Asian Pacific American Heritage Month
Asian American and Pacific Islander Heritage Month (AAPI Heritage Month) is an annual celebration that recognizes the historical and cultural contributions of individuals and groups of Asian and Pacific Islander descent to the United States. The AAPI umbrella term includes cultures from the entire Asian continent—including East, Southeast and South Asia—and the Pacific Islands of Melanesia, Micronesia and Polynesia.
The effort to officially recognize Asian American and Pacific Islander contributions to the United States began in the late 1970s, and took over 10 years to make it a permanent month-long celebration. According to the Federal Asian Pacific American Council (FAPAC), the theme for AAPI Heritage Month 2022 is “Advancing Leaders Through Collaboration.” The FAPAC encourages local and national governments to prioritize collaboration, development, diversity, transparency, and inclusion through leadership training of AAPI people.
The month of May was chosen for AAPI Heritage Month because it commemorates the immigration of the first Japanese people to the United States on May 7, 1843. May is also a significant month because it recognizes Golden Spike Day, May 10, 1869, which marks the completion of the transcontinental railroad that was built with significant contributions from Chinese workers.
Asian Pacific History and Culture:
The Struggles of Being An Asian American
Watch a short video on special stories of woman and their struggles growing up Asian American.
Asian Pacific Islander Trailblazers
Victoria Manalo Draves
Draves was a competitive diver who became the first Asian American Olympic champion. She won gold metals in both springboard diving and platform diving in the 1948 Summer Olympics in London. She was also named one of the two best athletes at the Games for that year as well.
Yuji Ichioka was a civil rights activist who founded the Asian American Political Alliance in 1968, which aimed to unite university students across the country to come together to help better the lives of Chinese, Filipino, and Japanese students. He is said to be the person who advocated to use the term “Asian American” which is noted as being instrumental to band the communities together.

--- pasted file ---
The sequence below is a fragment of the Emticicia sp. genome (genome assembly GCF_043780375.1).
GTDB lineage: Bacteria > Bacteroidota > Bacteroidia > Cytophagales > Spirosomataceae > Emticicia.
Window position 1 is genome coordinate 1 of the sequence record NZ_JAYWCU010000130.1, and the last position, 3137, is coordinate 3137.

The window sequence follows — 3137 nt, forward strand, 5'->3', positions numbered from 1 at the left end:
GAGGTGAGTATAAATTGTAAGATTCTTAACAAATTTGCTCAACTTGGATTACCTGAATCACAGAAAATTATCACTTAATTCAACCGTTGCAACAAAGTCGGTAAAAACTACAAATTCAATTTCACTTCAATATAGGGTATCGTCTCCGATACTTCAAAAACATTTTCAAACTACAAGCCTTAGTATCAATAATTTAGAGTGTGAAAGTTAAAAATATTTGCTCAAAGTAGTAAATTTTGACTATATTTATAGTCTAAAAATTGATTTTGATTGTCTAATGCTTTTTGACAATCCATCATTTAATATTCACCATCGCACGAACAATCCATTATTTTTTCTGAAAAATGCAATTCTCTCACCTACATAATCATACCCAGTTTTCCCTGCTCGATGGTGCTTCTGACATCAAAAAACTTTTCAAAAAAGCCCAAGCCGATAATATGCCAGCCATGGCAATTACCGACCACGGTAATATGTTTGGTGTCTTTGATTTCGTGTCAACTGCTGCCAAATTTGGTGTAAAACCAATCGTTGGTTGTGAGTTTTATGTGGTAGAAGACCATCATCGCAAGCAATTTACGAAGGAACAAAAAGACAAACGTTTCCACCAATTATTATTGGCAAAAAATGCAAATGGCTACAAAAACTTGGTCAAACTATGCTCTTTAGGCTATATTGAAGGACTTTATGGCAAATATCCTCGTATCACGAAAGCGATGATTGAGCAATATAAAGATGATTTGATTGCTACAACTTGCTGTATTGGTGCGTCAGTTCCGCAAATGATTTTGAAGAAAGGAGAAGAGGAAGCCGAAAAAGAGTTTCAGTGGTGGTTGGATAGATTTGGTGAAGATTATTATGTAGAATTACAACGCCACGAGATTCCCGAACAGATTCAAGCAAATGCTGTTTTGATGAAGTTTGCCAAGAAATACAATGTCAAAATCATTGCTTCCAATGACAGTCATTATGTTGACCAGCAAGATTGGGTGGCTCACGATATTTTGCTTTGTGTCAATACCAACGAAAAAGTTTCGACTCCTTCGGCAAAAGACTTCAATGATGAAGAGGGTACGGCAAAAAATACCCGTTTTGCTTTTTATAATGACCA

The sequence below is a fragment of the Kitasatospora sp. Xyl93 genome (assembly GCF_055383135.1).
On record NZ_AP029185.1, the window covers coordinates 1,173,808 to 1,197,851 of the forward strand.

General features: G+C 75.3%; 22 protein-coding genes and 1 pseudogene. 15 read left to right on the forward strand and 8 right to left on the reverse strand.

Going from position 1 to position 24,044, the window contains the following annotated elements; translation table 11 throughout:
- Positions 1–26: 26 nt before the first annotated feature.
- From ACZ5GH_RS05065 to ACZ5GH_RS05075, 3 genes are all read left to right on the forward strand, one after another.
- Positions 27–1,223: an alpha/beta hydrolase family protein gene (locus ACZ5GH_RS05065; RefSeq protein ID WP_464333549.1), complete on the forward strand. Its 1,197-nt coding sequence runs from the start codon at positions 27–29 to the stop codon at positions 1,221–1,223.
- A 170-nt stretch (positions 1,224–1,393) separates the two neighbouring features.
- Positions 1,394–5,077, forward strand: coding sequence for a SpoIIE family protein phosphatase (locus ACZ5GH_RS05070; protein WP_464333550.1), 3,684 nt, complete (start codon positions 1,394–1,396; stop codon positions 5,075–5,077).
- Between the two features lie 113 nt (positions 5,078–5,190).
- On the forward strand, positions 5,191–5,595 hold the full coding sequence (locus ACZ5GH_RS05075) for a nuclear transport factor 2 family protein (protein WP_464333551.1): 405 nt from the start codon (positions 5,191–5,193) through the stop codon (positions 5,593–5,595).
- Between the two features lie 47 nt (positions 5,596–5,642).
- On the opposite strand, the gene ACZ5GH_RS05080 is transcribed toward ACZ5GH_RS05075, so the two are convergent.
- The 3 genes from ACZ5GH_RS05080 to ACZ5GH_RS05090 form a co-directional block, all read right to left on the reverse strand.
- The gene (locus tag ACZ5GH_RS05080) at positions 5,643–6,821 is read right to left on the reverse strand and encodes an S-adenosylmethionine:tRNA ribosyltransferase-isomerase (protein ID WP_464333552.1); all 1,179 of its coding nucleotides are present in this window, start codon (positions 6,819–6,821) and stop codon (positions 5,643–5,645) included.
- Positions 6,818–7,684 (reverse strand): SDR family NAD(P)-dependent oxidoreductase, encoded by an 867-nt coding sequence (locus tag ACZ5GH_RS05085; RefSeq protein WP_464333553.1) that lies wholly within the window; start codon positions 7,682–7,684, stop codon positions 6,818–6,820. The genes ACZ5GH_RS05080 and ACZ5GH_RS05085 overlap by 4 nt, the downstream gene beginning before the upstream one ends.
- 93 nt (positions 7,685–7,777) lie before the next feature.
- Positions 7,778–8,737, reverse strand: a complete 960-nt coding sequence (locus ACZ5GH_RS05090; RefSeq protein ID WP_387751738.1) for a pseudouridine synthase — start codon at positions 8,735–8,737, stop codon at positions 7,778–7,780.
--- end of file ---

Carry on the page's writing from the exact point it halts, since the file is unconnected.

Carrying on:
Shyamal Gopalan Harris
Shyamala Gopalan Harris was a civil rights activist but was also a scientist who was known for her breast cancer research that sparked “many advances regarding the role of progesterone and its cellular receptor in breast biology and cancer,” the Breast Cancer Action’s obituary of her reads. “The world of women affected by breast cancer changed for the better because of Harris’s presence in it.” She was also the mom of Vice President Kamala Harris, another trailblazer!
Bobby Balcena was a professional athlete and he became the first Filipino to play in a Major League Baseball game when he stepped up to the plate for the Cincinnati Reds in 1956. While he didn’t play in the big leagues for too long, he opened the door for many others to come after him in the sport.
Yuri Kochiyama’s journey as a civil rights activist was impacted by her relocation to a Japanese internment camp during World War II as well as her friendship with Malcolm X. She helped define American activism in the 20th century. Kochiyama began her advocacy in her 30s by organizing school boycotts to demand desegregated education for inner-city children in Harlem in New York City. She spent the rest of her life advocating for Black, Latino, Native American and Asian-American communities.